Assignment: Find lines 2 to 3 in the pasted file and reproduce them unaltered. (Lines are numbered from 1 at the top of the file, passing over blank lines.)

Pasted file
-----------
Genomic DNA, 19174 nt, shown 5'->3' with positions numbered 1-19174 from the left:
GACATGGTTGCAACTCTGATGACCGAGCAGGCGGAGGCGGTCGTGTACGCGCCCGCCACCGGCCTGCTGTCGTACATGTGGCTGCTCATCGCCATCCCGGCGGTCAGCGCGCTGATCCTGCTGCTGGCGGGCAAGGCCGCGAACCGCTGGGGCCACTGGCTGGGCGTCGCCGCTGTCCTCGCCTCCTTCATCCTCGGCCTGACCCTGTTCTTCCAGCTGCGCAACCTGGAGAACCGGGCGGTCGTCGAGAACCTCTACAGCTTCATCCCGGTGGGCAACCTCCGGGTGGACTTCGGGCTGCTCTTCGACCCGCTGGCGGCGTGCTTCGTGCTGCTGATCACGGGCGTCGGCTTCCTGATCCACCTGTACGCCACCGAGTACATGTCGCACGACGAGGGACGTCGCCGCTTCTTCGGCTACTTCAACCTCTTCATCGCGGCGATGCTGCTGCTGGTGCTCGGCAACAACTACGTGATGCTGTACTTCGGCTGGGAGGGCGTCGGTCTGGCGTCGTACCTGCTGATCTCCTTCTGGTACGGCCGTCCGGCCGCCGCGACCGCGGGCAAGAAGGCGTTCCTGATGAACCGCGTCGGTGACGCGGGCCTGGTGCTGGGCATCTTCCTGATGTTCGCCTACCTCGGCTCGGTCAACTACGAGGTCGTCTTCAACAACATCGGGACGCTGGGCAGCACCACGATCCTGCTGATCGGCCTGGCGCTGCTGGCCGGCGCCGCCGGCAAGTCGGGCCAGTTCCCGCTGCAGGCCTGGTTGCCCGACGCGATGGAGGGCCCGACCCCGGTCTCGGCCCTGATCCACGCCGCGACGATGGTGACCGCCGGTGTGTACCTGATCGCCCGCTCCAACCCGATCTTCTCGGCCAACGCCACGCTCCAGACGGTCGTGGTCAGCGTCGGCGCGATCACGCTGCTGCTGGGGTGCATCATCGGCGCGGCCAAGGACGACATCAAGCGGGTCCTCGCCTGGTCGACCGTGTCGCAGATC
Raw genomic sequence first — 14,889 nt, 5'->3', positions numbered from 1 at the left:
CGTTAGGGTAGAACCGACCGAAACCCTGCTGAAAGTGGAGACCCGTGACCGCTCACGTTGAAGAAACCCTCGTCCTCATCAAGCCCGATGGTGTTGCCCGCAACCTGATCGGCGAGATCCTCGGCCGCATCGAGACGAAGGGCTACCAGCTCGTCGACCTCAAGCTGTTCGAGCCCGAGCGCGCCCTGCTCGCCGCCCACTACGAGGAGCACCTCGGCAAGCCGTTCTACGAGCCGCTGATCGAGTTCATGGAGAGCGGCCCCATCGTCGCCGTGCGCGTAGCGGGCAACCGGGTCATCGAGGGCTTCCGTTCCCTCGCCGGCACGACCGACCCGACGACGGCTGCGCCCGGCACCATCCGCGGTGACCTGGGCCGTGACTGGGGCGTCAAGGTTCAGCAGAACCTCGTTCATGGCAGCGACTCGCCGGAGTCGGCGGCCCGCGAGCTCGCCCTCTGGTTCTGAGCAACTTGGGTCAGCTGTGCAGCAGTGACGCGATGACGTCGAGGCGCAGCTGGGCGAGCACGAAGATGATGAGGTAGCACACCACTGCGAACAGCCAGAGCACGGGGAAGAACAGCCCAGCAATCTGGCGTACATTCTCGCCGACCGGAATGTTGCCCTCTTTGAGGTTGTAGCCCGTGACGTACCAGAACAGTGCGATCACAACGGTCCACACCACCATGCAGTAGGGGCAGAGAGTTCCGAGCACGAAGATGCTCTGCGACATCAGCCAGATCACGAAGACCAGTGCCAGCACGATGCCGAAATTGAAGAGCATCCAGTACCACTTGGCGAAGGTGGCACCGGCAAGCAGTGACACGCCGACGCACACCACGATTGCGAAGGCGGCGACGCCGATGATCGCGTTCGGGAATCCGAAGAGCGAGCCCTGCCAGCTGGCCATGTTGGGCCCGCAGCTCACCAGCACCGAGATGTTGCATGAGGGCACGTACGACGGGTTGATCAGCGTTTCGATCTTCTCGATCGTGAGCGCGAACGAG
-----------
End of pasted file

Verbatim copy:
GACATGGTTGCAACTCTGATGACCGAGCAGGCGGAGGCGGTCGTGTACGCGCCCGCCACCGGCCTGCTGTCGTACATGTGGCTGCTCATCGCCATCCCGGCGGTCAGCGCGCTGATCCTGCTGCTGGCGGGCAAGGCCGCGAACCGCTGGGGCCACTGGCTGGGCGTCGCCGCTGTCCTCGCCTCCTTCATCCTCGGCCTGACCCTGTTCTTCCAGCTGCGCAACCTGGAGAACCGGGCGGTCGTCGAGAACCTCTACAGCTTCATCCCGGTGGGCAACCTCCGGGTGGACTTCGGGCTGCTCTTCGACCCGCTGGCGGCGTGCTTCGTGCTGCTGATCACGGGCGTCGGCTTCCTGATCCACCTGTACGCCACCGAGTACATGTCGCACGACGAGGGACGTCGCCGCTTCTTCGGCTACTTCAACCTCTTCATCGCGGCGATGCTGCTGCTGGTGCTCGGCAACAACTACGTGATGCTGTACTTCGGCTGGGAGGGCGTCGGTCTGGCGTCGTACCTGCTGATCTCCTTCTGGTACGGCCGTCCGGCCGCCGCGACCGCGGGCAAGAAGGCGTTCCTGATGAACCGCGTCGGTGACGCGGGCCTGGTGCTGGGCATCTTCCTGATGTTCGCCTACCTCGGCTCGGTCAACTACGAGGTCGTCTTCAACAACATCGGGACGCTGGGCAGCACCACGATCCTGCTGATCGGCCTGGCGCTGCTGGCCGGCGCCGCCGGCAAGTCGGGCCAGTTCCCGCTGCAGGCCTGGTTGCCCGACGCGATGGAGGGCCCGACCCCGGTCTCGGCCCTGATCCACGCCGCGACGATGGTGACCGCCGGTGTGTACCTGATCGCCCGCTCCAACCCGATCTTCTCGGCCAACGCCACGCTCCAGACGGTCGTGGTCAGCGTCGGCGCGATCACGCTGCTGCTGGGGTGCATCATCGGCGCGGCCAAGGACGACATCAAGCGGGTCCTCGCCTGGTCGACCGTGTCGCAGATC
Raw genomic sequence first — 14,889 nt, 5'->3', positions numbered from 1 at the left: